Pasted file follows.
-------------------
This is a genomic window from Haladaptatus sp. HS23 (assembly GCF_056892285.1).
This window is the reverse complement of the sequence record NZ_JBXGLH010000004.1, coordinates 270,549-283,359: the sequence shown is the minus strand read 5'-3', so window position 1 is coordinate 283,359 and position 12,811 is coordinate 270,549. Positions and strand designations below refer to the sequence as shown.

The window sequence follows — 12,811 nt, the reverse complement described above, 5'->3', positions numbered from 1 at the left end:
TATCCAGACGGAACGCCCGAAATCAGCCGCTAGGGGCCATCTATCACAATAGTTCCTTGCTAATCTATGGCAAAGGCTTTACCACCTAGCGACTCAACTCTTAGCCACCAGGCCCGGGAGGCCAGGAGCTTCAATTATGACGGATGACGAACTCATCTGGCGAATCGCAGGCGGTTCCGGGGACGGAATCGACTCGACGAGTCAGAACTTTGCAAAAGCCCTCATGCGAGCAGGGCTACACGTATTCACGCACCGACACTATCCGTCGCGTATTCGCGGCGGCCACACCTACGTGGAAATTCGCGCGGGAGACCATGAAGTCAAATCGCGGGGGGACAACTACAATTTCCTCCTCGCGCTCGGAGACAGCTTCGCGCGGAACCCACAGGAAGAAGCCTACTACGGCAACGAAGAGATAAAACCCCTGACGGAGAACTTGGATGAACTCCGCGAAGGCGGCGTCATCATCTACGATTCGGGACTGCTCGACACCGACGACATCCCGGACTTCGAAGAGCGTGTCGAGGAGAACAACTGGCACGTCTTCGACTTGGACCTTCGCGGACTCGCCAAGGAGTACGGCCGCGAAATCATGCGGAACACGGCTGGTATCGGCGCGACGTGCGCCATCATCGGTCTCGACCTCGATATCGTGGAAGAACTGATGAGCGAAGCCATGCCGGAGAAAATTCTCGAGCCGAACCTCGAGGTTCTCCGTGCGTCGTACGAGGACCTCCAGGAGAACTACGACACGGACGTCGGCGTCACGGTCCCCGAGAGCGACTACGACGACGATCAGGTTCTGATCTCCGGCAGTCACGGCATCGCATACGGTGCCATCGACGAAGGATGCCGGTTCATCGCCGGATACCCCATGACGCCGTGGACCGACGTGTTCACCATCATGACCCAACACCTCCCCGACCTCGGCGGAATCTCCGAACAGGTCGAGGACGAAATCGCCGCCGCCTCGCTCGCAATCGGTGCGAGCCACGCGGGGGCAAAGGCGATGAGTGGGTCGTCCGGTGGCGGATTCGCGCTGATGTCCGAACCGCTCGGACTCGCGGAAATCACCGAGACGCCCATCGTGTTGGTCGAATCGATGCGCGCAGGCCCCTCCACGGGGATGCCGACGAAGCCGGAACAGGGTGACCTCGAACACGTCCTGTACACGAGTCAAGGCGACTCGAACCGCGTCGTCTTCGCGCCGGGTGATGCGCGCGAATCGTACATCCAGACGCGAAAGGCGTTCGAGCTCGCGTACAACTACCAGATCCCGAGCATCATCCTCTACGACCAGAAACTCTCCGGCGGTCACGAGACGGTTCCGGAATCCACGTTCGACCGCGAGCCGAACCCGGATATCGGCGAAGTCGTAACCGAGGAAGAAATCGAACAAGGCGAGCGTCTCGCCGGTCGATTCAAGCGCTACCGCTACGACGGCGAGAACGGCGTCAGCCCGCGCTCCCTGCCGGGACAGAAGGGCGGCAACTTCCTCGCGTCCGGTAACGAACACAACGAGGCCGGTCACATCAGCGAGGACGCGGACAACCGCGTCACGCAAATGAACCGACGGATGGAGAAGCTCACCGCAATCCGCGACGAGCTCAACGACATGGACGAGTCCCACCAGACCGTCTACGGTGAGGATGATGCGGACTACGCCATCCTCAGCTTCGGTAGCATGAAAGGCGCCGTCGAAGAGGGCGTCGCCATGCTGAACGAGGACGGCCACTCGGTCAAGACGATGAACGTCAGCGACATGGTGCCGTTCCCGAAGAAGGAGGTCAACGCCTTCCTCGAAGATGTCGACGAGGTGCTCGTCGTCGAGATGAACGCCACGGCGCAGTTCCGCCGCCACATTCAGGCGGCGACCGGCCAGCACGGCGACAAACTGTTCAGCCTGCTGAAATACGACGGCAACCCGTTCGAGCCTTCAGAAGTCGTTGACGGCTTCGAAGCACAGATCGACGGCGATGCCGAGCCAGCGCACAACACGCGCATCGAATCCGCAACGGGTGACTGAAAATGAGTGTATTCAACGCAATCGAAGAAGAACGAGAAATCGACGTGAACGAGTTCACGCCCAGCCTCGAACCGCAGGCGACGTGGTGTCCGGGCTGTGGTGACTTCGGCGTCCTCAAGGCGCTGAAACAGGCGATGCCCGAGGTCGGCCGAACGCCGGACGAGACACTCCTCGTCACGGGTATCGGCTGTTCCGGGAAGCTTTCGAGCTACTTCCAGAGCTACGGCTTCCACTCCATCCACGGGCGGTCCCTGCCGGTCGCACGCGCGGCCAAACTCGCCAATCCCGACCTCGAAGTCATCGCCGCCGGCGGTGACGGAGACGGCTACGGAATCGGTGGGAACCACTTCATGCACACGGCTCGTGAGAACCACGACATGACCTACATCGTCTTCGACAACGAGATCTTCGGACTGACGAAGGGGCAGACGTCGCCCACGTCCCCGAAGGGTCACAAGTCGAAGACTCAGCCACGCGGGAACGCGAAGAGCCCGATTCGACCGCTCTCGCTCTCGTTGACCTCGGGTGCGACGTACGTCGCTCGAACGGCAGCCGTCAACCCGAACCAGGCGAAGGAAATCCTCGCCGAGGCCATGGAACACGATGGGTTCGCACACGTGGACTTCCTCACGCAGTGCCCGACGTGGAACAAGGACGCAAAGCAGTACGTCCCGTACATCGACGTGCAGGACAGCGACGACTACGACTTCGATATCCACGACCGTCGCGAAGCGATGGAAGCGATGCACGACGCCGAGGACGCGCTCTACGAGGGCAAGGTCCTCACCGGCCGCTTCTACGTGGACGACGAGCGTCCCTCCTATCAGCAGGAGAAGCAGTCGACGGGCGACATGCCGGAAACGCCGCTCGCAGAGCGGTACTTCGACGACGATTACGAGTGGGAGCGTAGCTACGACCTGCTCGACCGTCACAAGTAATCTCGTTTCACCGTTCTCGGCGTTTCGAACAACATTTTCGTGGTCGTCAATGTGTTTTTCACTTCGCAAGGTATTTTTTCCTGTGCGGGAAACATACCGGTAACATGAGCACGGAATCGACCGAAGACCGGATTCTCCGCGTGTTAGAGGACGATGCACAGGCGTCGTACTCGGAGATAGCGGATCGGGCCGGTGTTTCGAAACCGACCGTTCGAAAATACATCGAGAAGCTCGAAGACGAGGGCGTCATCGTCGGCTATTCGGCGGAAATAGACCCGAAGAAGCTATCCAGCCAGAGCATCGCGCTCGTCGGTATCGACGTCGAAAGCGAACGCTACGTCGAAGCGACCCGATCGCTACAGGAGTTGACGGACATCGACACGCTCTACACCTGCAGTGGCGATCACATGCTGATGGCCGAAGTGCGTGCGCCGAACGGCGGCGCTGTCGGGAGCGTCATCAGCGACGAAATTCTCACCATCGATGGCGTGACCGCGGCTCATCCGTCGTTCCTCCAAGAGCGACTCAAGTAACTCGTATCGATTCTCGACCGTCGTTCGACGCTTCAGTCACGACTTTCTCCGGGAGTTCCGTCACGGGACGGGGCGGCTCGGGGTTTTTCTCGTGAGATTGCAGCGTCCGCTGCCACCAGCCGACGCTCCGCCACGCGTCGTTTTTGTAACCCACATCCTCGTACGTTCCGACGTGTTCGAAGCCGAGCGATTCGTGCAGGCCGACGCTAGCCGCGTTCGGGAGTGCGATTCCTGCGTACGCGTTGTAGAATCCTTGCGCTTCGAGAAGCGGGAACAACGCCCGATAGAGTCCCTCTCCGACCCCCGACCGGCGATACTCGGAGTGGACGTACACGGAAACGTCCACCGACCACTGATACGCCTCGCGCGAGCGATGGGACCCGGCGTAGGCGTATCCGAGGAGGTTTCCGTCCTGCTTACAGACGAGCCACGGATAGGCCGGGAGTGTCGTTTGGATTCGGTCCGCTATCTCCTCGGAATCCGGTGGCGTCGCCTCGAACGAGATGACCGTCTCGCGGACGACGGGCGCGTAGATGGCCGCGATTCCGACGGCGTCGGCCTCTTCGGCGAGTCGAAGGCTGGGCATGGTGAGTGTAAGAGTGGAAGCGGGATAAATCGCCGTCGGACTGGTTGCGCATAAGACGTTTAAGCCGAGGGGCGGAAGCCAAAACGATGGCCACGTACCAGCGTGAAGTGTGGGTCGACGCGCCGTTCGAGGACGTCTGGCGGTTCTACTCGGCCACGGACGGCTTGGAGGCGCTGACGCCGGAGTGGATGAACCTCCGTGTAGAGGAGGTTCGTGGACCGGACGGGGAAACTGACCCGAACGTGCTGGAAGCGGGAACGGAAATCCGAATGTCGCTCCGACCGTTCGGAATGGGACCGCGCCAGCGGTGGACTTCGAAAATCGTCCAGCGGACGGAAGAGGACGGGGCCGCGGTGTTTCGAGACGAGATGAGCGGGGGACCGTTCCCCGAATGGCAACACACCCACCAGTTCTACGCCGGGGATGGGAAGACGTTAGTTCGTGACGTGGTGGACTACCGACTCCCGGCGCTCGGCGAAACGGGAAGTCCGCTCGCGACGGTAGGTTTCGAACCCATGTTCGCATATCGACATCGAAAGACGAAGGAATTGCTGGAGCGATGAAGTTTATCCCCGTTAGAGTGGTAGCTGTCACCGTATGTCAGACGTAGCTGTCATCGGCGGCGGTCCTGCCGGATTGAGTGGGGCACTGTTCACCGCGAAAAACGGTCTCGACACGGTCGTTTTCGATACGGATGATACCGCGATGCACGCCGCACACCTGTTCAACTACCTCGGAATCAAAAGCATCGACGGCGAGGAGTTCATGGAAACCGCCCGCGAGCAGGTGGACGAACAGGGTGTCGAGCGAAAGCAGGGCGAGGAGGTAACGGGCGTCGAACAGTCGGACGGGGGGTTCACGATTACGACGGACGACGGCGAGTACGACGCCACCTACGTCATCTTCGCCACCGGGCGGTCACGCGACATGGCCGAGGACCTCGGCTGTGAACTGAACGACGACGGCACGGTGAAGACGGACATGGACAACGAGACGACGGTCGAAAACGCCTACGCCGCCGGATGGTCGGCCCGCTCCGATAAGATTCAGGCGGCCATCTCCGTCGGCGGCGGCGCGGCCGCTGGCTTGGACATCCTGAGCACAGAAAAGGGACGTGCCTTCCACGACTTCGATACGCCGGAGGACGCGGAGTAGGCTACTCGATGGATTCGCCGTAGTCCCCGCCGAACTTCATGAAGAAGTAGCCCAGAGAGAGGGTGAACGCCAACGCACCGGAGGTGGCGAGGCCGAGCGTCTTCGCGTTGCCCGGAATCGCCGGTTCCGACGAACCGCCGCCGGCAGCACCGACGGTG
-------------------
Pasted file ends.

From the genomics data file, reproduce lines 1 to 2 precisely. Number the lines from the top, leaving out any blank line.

This is a genomic window from Haladaptatus sp. HS23 (assembly GCF_056892285.1).
This window is the reverse complement of the sequence record NZ_JBXGLH010000004.1, coordinates 270,549-283,359: the sequence shown is the minus strand read 5'-3', so window position 1 is coordinate 283,359 and position 12,811 is coordinate 270,549. Positions and strand designations below refer to the sequence as shown.